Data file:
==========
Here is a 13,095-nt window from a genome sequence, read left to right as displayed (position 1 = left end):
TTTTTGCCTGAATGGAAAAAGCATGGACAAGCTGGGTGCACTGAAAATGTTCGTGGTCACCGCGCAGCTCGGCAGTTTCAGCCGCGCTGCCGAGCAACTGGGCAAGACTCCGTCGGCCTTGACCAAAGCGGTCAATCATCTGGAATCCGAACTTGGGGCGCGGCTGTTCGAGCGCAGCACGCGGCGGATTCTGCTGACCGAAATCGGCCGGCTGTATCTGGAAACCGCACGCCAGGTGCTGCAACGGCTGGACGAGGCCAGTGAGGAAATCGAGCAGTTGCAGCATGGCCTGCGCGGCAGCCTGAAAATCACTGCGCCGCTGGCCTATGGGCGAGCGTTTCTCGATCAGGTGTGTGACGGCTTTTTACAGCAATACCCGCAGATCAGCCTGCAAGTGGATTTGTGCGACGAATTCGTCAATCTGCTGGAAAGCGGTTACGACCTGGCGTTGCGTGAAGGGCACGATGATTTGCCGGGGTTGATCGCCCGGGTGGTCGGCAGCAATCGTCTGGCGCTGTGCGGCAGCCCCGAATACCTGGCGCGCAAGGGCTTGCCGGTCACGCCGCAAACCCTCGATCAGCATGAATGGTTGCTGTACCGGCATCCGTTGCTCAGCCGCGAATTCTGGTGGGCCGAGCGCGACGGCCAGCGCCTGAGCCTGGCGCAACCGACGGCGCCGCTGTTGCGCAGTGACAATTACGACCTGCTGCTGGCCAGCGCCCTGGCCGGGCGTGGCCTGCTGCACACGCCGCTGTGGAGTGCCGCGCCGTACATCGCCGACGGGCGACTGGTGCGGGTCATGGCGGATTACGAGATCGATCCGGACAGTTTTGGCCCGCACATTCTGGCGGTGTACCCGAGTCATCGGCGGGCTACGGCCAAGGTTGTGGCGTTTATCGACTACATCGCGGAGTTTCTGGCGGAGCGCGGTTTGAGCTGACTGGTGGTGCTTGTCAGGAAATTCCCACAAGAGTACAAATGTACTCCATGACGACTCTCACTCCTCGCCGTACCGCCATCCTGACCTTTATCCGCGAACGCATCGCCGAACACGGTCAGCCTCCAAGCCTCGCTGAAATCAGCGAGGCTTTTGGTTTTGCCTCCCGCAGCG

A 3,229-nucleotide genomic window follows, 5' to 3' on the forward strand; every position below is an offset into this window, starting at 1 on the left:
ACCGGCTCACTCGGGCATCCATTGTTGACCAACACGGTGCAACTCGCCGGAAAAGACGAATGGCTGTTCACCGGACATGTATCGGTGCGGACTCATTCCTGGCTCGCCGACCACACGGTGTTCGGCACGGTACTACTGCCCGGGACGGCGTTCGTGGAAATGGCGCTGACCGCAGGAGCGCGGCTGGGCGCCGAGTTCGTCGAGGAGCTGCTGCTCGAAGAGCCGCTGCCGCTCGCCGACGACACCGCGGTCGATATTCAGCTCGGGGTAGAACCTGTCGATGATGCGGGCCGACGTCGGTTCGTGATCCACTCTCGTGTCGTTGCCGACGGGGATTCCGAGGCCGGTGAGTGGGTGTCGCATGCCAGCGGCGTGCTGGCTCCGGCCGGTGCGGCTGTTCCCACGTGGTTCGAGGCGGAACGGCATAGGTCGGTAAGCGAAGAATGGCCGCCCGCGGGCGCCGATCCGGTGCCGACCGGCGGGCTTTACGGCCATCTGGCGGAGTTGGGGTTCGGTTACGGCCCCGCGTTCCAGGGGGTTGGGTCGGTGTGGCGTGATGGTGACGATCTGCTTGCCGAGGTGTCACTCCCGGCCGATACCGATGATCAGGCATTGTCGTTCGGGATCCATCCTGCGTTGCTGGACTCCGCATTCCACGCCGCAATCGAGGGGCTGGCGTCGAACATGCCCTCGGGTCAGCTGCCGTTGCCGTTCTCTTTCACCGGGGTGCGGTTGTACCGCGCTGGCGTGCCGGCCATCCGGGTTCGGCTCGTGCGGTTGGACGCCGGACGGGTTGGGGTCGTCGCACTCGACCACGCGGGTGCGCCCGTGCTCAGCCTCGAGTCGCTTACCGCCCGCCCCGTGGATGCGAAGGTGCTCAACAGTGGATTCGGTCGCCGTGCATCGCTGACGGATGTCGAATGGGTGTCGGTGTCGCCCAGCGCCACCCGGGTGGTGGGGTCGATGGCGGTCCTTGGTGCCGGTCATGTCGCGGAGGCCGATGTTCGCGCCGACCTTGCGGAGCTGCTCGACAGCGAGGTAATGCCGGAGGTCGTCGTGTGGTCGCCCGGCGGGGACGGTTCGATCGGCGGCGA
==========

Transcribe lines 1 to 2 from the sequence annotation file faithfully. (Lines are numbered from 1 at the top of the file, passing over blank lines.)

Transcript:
Here is a 13,095-nt window from a genome sequence, read left to right as displayed (position 1 = left end):
TTTTTGCCTGAATGGAAAAAGCATGGACAAGCTGGGTGCACTGAAAATGTTCGTGGTCACCGCGCAGCTCGGCAGTTTCAGCCGCGCTGCCGAGCAACTGGGCAAGACTCCGTCGGCCTTGACCAAAGCGGTCAATCATCTGGAATCCGAACTTGGGGCGCGGCTGTTCGAGCGCAGCACGCGGCGGATTCTGCTGACCGAAATCGGCCGGCTGTATCTGGAAACCGCACGCCAGGTGCTGCAACGGCTGGACGAGGCCAGTGAGGAAATCGAGCAGTTGCAGCATGGCCTGCGCGGCAGCCTGAAAATCACTGCGCCGCTGGCCTATGGGCGAGCGTTTCTCGATCAGGTGTGTGACGGCTTTTTACAGCAATACCCGCAGATCAGCCTGCAAGTGGATTTGTGCGACGAATTCGTCAATCTGCTGGAAAGCGGTTACGACCTGGCGTTGCGTGAAGGGCACGATGATTTGCCGGGGTTGATCGCCCGGGTGGTCGGCAGCAATCGTCTGGCGCTGTGCGGCAGCCCCGAATACCTGGCGCGCAAGGGCTTGCCGGTCACGCCGCAAACCCTCGATCAGCATGAATGGTTGCTGTACCGGCATCCGTTGCTCAGCCGCGAATTCTGGTGGGCCGAGCGCGACGGCCAGCGCCTGAGCCTGGCGCAACCGACGGCGCCGCTGTTGCGCAGTGACAATTACGACCTGCTGCTGGCCAGCGCCCTGGCCGGGCGTGGCCTGCTGCACACGCCGCTGTGGAGTGCCGCGCCGTACATCGCCGACGGGCGACTGGTGCGGGTCATGGCGGATTACGAGATCGATCCGGACAGTTTTGGCCCGCACATTCTGGCGGTGTACCCGAGTCATCGGCGGGCTACGGCCAAGGTTGTGGCGTTTATCGACTACATCGCGGAGTTTCTGGCGGAGCGCGGTTTGAGCTGACTGGTGGTGCTTGTCAGGAAATTCCCACAAGAGTACAAATGTACTCCATGACGACTCTCACTCCTCGCCGTACCGCCATCCTGACCTTTATCCGCGAACGCATCGCCGAACACGGTCAGCCTCCAAGCCTCGCTGAAATCAGCGAGGCTTTTGGTTTTGCCTCCCGCAGCG